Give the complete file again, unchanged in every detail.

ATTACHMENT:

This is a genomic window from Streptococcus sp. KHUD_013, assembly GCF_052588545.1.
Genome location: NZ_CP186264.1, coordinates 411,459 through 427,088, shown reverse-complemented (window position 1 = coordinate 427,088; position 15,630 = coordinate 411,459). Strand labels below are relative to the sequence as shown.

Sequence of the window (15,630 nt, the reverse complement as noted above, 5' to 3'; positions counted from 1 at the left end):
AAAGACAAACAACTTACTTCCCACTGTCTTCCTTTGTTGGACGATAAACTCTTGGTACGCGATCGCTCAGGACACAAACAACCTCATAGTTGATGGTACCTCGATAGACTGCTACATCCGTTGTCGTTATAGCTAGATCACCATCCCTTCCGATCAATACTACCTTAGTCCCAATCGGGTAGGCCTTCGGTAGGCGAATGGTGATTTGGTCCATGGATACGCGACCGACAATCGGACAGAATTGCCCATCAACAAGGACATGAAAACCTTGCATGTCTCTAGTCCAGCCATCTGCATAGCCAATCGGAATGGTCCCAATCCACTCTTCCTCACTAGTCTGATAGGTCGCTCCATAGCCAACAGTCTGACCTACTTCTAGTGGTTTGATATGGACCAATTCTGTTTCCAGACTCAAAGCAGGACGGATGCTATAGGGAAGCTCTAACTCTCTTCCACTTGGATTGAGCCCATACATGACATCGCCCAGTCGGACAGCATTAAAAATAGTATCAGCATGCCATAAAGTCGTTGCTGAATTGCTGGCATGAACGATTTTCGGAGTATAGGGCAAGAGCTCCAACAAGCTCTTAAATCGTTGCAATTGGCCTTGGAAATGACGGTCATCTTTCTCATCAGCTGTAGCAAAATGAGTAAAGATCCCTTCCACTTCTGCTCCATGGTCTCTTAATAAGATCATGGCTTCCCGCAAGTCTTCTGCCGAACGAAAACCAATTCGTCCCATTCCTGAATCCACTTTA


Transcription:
This is a genomic window from Streptococcus sp. KHUD_013, assembly GCF_052588545.1.
Genome location: NZ_CP186264.1, coordinates 411,459 through 427,088, shown reverse-complemented (window position 1 = coordinate 427,088; position 15,630 = coordinate 411,459). Strand labels below are relative to the sequence as shown.

Sequence of the window (15,630 nt, the reverse complement as noted above, 5' to 3'; positions counted from 1 at the left end):
AAAGACAAACAACTTACTTCCCACTGTCTTCCTTTGTTGGACGATAAACTCTTGGTACGCGATCGCTCAGGACACAAACAACCTCATAGTTGATGGTACCTCGATAGACTGCTACATCCGTTGTCGTTATAGCTAGATCACCATCCCTTCCGATCAATACTACCTTAGTCCCAATCGGGTAGGCCTTCGGTAGGCGAATGGTGATTTGGTCCATGGATACGCGACCGACAATCGGACAGAATTGCCCATCAACAAGGACATGAAAACCTTGCATGTCTCTAGTCCAGCCATCTGCATAGCCAATCGGAATGGTCCCAATCCACTCTTCCTCACTAGTCTGATAGGTCGCTCCATAGCCAACAGTCTGACCTACTTCTAGTGGTTTGATATGGACCAATTCTGTTTCCAGACTCAAAGCAGGACGGATGCTATAGGGAAGCTCTAACTCTCTTCCACTTGGATTGAGCCCATACATGACATCGCCCAGTCGGACAGCATTAAAAATAGTATCAGCATGCCATAAAGTCGTTGCTGAATTGCTGGCATGAACGATTTTCGGAGTATAGGGCAAGAGCTCCAACAAGCTCTTAAATCGTTGCAATTGGCCTTGGAAATGACGGTCATCTTTCTCATCAGCTGTAGCAAAATGAGTAAAGATCCCTTCCACTTCTGCTCCATGGTCTCTTAATAAGATCATGGCTTCCCGCAAGTCTTCTGCCGAACGAAAACCAATTCGTCCCATTCCTGAATCCACTTTA